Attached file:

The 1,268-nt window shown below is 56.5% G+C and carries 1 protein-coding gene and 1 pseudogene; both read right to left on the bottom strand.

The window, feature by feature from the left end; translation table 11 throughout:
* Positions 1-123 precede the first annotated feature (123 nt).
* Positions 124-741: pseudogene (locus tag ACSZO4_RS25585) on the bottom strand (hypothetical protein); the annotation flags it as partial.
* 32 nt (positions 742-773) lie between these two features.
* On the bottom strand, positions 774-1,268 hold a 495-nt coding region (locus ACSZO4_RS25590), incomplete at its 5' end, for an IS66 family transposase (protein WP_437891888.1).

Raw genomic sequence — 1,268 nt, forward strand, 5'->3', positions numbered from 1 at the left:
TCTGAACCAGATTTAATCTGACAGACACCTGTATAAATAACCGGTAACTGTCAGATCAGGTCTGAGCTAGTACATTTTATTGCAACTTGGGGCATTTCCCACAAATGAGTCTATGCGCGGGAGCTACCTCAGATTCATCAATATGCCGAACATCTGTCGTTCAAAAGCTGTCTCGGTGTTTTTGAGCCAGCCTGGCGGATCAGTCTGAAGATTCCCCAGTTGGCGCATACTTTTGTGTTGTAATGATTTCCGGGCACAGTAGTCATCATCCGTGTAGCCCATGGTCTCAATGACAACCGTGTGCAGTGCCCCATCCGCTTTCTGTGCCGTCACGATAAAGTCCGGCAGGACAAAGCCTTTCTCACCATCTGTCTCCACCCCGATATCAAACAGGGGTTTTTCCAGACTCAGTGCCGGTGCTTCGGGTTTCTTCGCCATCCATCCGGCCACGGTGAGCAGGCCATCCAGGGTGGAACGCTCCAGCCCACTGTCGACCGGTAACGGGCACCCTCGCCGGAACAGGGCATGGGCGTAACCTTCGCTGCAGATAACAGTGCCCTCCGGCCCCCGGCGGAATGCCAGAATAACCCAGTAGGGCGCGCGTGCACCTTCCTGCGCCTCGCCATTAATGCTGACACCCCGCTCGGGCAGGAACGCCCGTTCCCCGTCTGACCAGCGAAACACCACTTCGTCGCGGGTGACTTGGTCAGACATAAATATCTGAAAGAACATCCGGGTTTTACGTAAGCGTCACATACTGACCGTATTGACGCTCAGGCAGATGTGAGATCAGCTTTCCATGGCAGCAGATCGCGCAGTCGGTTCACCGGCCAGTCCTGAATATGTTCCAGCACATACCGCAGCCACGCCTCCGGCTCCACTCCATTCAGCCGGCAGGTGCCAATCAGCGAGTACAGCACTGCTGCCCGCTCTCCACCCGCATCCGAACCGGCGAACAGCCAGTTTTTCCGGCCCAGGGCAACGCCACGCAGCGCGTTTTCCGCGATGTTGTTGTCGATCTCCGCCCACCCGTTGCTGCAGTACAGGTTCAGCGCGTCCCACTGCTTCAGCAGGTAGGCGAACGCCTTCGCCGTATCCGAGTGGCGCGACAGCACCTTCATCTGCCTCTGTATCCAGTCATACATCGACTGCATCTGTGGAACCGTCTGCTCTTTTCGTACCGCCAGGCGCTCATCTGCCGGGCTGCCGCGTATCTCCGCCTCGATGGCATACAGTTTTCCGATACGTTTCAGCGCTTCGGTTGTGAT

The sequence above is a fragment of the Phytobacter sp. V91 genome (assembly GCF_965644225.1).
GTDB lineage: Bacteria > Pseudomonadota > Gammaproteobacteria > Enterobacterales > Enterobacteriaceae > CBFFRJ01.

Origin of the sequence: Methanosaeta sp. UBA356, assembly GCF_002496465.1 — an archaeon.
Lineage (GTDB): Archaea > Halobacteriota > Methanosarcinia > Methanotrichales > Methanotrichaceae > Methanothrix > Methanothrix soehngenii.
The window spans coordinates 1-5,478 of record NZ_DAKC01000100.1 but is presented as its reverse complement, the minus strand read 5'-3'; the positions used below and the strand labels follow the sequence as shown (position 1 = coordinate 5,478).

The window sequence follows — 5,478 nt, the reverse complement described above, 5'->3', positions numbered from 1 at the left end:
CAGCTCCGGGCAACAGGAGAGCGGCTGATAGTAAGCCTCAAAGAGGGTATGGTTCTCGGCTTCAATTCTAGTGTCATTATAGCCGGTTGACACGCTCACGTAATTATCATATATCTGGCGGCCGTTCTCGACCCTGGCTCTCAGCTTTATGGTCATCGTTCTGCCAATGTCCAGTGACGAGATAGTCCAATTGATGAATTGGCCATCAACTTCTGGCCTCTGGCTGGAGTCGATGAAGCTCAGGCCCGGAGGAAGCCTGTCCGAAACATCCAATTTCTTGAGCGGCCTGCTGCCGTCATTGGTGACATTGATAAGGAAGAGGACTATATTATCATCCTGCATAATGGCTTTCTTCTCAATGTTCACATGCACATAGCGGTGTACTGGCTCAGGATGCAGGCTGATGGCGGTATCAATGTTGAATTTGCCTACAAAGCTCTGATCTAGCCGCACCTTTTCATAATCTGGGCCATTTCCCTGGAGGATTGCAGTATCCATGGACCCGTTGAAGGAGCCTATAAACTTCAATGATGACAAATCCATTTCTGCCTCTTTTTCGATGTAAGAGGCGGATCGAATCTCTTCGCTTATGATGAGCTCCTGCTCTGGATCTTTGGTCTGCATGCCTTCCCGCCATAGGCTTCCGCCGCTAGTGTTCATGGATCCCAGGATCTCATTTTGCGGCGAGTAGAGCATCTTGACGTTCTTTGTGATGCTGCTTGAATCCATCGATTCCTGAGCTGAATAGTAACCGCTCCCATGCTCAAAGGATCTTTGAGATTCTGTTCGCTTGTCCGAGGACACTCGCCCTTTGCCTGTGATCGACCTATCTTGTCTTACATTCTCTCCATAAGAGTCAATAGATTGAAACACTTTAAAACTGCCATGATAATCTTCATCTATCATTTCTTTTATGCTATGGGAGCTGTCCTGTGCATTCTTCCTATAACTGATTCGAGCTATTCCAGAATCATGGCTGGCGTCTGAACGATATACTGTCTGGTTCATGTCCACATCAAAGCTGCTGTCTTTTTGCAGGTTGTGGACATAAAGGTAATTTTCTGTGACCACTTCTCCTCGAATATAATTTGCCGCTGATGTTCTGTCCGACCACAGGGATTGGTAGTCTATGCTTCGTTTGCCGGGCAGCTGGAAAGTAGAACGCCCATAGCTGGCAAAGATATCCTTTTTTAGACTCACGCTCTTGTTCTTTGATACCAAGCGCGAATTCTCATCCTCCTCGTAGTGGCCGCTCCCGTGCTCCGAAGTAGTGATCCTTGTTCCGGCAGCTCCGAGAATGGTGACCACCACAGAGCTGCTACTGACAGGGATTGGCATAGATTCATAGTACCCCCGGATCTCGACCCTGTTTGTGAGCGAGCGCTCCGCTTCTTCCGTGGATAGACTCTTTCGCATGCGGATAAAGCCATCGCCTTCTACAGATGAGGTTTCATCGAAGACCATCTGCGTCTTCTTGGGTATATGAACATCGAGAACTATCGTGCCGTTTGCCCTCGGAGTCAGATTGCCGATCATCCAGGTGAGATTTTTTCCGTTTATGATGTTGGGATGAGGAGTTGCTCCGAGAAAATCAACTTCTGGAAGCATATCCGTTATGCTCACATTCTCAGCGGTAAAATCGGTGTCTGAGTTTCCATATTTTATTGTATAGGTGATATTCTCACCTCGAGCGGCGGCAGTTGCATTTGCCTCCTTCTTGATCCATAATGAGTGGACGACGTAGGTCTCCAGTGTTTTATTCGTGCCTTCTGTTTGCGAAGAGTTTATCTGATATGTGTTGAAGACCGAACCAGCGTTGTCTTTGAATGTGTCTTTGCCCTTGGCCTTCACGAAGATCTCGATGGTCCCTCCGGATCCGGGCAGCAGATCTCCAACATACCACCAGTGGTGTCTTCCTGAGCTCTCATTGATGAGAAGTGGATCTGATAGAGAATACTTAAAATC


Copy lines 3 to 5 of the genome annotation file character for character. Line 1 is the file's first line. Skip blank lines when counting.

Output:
* Positions 1-123 precede the first annotated feature (123 nt).
* Positions 124-741: pseudogene (locus tag ACSZO4_RS25585) on the bottom strand (hypothetical protein); the annotation flags it as partial.
* 32 nt (positions 742-773) lie between these two features.